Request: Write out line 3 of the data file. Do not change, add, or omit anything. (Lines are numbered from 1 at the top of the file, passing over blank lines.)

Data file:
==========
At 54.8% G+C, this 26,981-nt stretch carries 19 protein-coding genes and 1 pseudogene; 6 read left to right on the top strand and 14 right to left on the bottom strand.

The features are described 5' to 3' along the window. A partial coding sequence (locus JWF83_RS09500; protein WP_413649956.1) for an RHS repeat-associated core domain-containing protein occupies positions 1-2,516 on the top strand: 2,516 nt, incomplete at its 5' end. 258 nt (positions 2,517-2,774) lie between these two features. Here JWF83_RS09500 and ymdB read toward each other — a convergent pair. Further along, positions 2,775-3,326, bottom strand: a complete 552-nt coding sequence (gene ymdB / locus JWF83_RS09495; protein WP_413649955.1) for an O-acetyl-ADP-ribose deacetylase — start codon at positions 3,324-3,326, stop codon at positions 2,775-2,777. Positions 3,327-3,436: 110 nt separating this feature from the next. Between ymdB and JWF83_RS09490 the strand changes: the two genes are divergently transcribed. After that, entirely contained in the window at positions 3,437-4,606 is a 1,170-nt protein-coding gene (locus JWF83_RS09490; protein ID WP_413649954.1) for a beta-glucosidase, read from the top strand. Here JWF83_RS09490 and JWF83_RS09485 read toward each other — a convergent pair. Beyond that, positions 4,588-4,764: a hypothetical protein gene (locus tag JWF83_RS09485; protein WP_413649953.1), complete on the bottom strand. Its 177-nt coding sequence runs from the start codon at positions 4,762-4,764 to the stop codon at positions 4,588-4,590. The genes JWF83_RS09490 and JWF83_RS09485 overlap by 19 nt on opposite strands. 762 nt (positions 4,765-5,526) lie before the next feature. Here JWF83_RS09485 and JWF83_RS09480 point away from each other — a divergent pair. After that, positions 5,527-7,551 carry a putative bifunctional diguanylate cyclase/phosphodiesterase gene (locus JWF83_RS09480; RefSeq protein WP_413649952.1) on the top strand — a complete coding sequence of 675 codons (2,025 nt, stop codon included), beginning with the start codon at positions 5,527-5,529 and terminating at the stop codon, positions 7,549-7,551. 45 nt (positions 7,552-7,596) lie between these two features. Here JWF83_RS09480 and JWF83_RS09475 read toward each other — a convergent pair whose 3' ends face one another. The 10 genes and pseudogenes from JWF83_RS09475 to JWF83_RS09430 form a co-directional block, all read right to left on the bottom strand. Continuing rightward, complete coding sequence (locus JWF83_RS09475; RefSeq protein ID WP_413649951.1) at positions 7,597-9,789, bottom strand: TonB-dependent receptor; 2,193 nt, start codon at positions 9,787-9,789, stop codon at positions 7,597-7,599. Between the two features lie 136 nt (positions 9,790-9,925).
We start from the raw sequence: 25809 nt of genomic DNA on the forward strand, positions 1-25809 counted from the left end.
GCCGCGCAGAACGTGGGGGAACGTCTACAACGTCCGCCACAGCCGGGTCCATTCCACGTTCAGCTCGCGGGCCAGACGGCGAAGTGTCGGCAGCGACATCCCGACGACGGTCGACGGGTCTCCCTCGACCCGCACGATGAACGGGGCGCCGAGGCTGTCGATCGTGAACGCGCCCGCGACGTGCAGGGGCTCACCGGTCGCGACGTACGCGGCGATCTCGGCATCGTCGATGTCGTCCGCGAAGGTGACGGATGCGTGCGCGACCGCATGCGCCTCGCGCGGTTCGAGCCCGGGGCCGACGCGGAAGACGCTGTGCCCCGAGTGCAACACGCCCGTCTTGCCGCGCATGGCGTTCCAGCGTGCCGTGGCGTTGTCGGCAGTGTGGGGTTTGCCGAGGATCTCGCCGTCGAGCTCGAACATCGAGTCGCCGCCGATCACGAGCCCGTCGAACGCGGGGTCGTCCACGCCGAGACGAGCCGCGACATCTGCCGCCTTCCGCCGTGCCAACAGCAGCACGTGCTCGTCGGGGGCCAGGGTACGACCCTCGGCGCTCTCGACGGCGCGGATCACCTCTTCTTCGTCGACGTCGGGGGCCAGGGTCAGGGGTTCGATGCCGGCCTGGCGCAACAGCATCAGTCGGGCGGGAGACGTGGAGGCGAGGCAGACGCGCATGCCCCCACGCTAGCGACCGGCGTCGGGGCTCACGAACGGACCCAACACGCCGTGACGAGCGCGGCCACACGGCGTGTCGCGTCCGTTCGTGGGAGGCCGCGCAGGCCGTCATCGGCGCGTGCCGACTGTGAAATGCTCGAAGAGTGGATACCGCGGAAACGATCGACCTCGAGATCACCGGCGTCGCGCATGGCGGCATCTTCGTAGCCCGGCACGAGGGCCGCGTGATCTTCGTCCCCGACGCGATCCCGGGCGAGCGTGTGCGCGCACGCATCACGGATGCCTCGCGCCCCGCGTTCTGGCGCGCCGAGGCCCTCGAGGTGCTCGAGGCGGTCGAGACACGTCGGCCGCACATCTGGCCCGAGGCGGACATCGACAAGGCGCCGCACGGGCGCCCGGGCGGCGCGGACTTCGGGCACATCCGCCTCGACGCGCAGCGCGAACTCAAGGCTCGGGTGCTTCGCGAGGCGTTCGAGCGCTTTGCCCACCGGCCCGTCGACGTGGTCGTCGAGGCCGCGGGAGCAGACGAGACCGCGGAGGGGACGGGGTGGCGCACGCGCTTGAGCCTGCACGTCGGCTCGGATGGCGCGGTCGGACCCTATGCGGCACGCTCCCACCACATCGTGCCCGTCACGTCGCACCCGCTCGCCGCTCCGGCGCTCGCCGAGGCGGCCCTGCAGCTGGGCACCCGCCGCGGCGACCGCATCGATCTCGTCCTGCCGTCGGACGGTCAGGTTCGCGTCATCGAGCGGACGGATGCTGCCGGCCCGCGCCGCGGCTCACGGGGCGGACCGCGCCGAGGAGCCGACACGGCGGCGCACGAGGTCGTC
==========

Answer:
We start from the raw sequence: 25809 nt of genomic DNA on the forward strand, positions 1-25809 counted from the left end.